Patterns and practice of self-medication among children presenting with acute respiratory tract infection or diarrhoea


  • Shashi Kant Dhir Department of Paediatrics, Guru Gobind Singh Medical College, Faridkot, Punjab, India
  • Amit Jain Department of Pharmacology, Guru Gobind Singh Medical College, Faridkot, Punjab, India
  • Meenal Batta Department of Physiology, Guru Gobind Singh Medical College, Faridkot, Punjab, India
  • Gaganpreet Singh Department of Community Medicine, Guru Gobind Singh Medical College, Faridkot, Punjab, India



Self-Medication, Children, Acute respiratory tract infection, Diarrhoea


Background: Self-medication is quite prevalent in many parts of the world and has led to wastage of precious manpower and time due to many adverse consequences. As a result there is great burden on a country both financially as well as health point of view. The purpose of this study was to identify the pattern and practice of self-medication among children presenting with Acute Respiratory Tract Infection or Diarrhoea in a tertiary care hospital of northern India.

Methods: A single point cross sectional study was conducted in 500 parents accompanying the children in the Paediatrics out Patient Department (OPD) of a Medical College in Northern India. The tool used for the study was a predesigned questionnaire. The data was evaluated using descriptive statistical analysis.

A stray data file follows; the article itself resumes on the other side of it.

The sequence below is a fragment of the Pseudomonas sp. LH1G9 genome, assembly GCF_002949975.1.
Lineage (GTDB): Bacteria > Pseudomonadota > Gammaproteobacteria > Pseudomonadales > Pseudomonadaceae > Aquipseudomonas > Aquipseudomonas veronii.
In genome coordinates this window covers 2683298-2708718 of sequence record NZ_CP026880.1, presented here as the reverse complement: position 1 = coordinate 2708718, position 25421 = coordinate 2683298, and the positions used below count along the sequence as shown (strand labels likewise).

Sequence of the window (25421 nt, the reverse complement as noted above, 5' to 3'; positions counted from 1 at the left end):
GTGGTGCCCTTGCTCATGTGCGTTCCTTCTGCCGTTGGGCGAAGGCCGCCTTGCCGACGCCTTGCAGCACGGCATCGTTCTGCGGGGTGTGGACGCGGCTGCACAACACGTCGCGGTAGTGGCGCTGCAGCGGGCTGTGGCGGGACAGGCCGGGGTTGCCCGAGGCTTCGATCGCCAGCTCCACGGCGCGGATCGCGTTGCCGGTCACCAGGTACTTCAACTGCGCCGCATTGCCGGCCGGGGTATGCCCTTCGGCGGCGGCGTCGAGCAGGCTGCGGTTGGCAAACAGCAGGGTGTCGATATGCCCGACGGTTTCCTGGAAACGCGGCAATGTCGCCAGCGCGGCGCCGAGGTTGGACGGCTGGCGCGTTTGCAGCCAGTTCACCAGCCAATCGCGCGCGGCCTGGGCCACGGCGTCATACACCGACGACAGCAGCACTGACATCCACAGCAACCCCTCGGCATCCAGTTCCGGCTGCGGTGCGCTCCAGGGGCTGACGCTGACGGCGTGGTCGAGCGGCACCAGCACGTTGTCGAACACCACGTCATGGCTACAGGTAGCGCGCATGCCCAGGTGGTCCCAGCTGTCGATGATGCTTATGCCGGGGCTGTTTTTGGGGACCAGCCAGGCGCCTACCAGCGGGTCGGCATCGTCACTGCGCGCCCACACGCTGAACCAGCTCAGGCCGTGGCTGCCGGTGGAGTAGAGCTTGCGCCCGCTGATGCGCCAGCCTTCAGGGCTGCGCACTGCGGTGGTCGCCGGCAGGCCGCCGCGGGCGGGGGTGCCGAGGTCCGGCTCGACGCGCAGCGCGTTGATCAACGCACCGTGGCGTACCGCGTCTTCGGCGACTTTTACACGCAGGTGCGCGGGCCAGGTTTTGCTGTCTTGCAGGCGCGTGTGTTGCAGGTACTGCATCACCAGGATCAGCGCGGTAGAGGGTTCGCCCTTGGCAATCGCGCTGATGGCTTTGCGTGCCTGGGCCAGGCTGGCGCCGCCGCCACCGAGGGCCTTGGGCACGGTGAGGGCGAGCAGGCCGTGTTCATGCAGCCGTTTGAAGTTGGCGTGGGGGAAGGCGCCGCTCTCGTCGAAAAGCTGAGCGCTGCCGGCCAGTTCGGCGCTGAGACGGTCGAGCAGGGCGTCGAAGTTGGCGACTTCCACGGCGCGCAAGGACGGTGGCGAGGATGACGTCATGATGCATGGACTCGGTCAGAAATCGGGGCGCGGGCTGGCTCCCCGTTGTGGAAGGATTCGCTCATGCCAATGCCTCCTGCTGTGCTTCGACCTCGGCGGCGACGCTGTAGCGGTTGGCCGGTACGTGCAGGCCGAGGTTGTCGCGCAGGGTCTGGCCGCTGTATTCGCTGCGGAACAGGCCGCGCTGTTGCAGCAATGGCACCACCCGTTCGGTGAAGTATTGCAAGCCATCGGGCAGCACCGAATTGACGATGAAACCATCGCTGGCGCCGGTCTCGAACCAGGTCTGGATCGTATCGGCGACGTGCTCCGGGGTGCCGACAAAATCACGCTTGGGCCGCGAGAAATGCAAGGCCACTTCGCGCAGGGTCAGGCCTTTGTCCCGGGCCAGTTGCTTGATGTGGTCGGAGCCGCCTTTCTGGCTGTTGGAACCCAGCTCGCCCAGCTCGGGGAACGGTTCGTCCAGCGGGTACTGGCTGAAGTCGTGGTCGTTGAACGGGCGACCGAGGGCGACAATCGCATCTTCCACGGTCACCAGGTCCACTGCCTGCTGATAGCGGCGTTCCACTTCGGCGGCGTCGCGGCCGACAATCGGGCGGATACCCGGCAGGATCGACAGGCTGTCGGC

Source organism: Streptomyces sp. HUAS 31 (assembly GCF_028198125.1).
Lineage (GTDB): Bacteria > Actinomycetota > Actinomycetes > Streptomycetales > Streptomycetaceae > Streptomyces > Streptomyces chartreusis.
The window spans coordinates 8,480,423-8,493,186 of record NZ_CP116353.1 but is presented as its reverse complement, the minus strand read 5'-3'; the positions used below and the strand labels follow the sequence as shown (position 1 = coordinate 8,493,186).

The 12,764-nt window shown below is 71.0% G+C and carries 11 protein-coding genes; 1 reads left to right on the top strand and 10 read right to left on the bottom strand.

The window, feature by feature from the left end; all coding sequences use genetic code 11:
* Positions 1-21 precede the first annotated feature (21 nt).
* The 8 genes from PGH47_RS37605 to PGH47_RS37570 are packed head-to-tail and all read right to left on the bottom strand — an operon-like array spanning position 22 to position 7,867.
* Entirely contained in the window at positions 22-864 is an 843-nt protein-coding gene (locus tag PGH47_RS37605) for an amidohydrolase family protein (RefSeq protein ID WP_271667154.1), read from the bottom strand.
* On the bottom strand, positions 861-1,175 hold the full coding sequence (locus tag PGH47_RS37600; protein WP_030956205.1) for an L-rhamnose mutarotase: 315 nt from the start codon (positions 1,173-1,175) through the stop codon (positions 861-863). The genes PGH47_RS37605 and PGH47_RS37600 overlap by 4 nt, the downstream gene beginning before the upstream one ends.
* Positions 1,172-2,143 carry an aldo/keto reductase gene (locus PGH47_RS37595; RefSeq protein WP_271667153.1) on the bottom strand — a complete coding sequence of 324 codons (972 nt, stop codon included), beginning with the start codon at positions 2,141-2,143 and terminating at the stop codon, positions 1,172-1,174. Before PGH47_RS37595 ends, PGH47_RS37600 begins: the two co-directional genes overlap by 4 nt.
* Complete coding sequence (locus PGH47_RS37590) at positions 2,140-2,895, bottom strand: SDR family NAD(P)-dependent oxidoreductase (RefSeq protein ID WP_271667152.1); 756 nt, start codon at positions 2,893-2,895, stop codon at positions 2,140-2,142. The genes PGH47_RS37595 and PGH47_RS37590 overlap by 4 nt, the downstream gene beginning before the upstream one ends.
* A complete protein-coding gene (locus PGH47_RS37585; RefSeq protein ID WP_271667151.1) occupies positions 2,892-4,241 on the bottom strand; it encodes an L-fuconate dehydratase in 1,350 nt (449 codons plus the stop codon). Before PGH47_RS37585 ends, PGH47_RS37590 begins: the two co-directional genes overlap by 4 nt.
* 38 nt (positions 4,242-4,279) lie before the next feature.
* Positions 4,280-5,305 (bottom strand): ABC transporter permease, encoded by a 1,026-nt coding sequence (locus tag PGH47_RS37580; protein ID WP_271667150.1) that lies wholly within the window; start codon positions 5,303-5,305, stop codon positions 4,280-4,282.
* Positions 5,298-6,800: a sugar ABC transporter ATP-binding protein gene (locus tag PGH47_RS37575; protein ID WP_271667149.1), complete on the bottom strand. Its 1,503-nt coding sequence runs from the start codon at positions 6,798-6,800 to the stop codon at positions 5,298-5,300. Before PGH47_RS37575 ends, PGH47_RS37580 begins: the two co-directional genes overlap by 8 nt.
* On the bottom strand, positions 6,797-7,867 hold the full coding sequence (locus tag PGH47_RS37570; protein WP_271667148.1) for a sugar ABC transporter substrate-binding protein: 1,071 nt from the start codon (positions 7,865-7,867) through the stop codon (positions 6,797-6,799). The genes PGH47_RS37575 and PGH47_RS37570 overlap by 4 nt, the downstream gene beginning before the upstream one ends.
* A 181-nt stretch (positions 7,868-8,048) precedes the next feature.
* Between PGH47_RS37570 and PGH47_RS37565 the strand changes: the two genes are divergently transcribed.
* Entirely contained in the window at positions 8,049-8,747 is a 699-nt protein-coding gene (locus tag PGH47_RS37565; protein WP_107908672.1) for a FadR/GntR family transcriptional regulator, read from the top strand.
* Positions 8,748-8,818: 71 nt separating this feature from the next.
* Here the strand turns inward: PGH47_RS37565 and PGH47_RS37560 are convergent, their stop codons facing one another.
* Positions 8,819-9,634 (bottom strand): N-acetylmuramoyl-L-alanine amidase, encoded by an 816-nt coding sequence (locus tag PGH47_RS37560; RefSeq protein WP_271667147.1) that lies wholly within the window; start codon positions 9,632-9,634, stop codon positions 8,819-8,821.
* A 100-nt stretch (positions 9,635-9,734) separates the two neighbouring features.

Results: Out of 500 subjects 486 were found eligible for enrolment. Out of these eligible subjects, 308 (63.3%) parents reported history of self-medication. 143 (51.3%) male children were administered self-medication. This number was proportionately higher in females (79.7%). The drug most commonly administered were non-steroidal anti-inflammatory drugs (64.3%) followed by antibiotics and cough and cold preparations. The most common source of drug procurement was the left over drugs from previous treatment (75.2%) followed by purchase from a medical store. Most common reason for self-medication was previous experience with the prescribed drugs (76.6%).

Conclusions: The problem of self-medication of prescription only drugs is quite prevalent in this part of the country. As self-medication has its complications and adversities proper orientation and awareness of the population about self-medication is of utmost importance for proper utilization of resources and manpower. Further the government agencies should ensure proper implementation and supervision of laws related to sale of ‘Prescription only drugs’.


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How to Cite

Dhir, S. K., Jain, A., Batta, M., & Singh, G. (2016). Patterns and practice of self-medication among children presenting with acute respiratory tract infection or diarrhoea. International Journal of Basic & Clinical Pharmacology, 5(1), 33–37.



Original Research Articles